Sen. Joe Manchin, D-W.Va., will co-sponsor the Senate version of House Democrats' PRO Act, which would negate state right-to-work laws and force some workers to pay union dues in order to keep their jobs.
"I look forward to working with my colleagues, on both sides of the aisle, to move this bill through a legislative process," Manchin said on Monday, Politico's Corbin Hiar reported.
Manchin was speaking at a National Press Club event with United Mine Workers of America head Cecil E. Roberts Jr.
West Virginia passed right-to-work legislation in 2016, according to the National Right to Work Legal Defense Foundation. Roughly 10% of West Virginia workers are union members, according to data from the Bureau of Labor Statistics.
Manchin's support of the PRO Act was not guaranteed since he often breaks with his party. Still, the bill is not expected to be able to overcome a filibuster in the Senate.
The Coalition for a Democratic Workplace, which represents groups including the U.S. Chamber of Commerce and National Restaurant Association, criticized Manchin.
"It is very disappointing that Senator Manchin has chosen to side with union bosses over West Virginia’s workers and small businesses, especially during a time of economic turmoil," CDW Chair Kristen Swearingen said in a statement.
"We hope Manchin will reconsider co-sponsoring this legislation as his legacy of bipartisanship will be irrevocably tainted if he supports anti-worker legislation that invades employees’ privacy and will kill West Virginia jobs, while taking the hard-earned income away from small businesses and employees to boost the coffers of organized labor."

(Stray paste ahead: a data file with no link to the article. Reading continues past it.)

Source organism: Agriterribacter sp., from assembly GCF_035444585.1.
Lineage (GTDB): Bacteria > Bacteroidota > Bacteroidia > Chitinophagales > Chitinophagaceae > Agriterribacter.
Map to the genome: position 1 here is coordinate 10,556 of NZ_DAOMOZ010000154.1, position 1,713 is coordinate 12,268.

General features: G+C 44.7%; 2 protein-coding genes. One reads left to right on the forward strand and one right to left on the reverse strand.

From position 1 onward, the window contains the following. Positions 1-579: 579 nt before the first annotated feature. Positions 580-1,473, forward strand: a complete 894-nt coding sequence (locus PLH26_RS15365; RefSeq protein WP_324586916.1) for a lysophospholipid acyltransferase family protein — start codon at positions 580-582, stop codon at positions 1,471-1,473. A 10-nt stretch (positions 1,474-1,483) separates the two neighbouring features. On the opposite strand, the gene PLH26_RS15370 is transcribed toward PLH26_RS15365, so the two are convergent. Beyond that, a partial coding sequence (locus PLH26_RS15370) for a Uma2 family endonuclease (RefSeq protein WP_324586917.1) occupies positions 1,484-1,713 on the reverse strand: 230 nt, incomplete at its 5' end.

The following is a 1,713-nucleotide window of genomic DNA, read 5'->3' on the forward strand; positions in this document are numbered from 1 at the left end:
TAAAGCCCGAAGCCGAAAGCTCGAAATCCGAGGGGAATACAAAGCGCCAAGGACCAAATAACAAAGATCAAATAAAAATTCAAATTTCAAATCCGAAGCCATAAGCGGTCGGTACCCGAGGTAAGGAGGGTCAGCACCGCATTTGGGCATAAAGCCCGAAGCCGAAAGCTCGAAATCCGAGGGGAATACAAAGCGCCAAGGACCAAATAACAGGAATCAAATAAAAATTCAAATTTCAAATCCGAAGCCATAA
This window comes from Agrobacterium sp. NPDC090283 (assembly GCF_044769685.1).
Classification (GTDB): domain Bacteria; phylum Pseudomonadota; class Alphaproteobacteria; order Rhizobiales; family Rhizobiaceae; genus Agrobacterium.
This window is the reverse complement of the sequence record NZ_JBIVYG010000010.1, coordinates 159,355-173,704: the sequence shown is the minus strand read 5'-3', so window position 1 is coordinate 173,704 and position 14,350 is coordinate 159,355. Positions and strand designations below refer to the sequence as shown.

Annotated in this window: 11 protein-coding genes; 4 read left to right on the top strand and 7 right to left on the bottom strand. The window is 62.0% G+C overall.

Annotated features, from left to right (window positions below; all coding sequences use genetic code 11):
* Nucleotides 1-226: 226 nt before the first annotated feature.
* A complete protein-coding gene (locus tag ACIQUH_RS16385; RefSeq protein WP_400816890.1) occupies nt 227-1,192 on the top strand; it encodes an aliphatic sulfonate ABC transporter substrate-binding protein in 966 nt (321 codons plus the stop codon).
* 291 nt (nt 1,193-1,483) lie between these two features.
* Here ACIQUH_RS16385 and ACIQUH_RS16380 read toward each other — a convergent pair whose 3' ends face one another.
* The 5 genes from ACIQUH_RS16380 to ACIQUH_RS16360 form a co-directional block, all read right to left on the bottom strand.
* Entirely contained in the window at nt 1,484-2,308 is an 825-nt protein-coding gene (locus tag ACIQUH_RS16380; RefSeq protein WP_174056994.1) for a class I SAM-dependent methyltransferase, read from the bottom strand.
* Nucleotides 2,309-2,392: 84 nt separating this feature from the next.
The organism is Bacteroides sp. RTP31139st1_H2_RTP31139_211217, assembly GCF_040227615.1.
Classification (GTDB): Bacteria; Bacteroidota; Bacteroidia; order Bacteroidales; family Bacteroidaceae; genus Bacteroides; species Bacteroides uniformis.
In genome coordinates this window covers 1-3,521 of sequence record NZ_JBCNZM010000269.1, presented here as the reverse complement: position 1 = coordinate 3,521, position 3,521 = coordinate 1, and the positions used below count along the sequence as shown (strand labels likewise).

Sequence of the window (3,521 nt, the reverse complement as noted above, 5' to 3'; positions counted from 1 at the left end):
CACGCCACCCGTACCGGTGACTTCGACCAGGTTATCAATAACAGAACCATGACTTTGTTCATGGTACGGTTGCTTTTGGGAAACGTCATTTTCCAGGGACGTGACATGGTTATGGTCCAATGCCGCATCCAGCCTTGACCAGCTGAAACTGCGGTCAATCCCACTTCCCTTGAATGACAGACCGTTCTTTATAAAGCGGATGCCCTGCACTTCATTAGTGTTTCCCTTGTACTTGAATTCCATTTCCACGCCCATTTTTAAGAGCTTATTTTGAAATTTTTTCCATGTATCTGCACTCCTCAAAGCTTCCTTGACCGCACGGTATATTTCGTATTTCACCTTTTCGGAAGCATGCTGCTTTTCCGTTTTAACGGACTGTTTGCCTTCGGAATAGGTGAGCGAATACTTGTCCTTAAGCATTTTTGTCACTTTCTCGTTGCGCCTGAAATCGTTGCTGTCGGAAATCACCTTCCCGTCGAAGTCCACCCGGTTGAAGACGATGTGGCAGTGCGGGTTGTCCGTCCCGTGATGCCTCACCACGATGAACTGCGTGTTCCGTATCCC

Advocates of the measure say it would bolster collective bargaining rights. AFL-CIO President Richard Trumka told NPR last month the bill would be a "game changer."
"If you really want to correct inequality in this country – wages and wealth inequality, opportunity and inequality of power – passing the PRO Act is absolutely essential to doing that," Trumka said.
Meanwhile, South Carolina Attorney General Alan Wilson is leading a coalition of state attorneys general in opposition to the bill.
"Our nation has always been one of opportunity that rewards individual choice, ingenuity, and initiative," Wilson said in a letter. "Our laws have long preserved the ability of employees to speak for themselves, to make informed decisions, and to work without being forced to pay fees to third parties."
Fox News' Bradford Betz contributed to this report.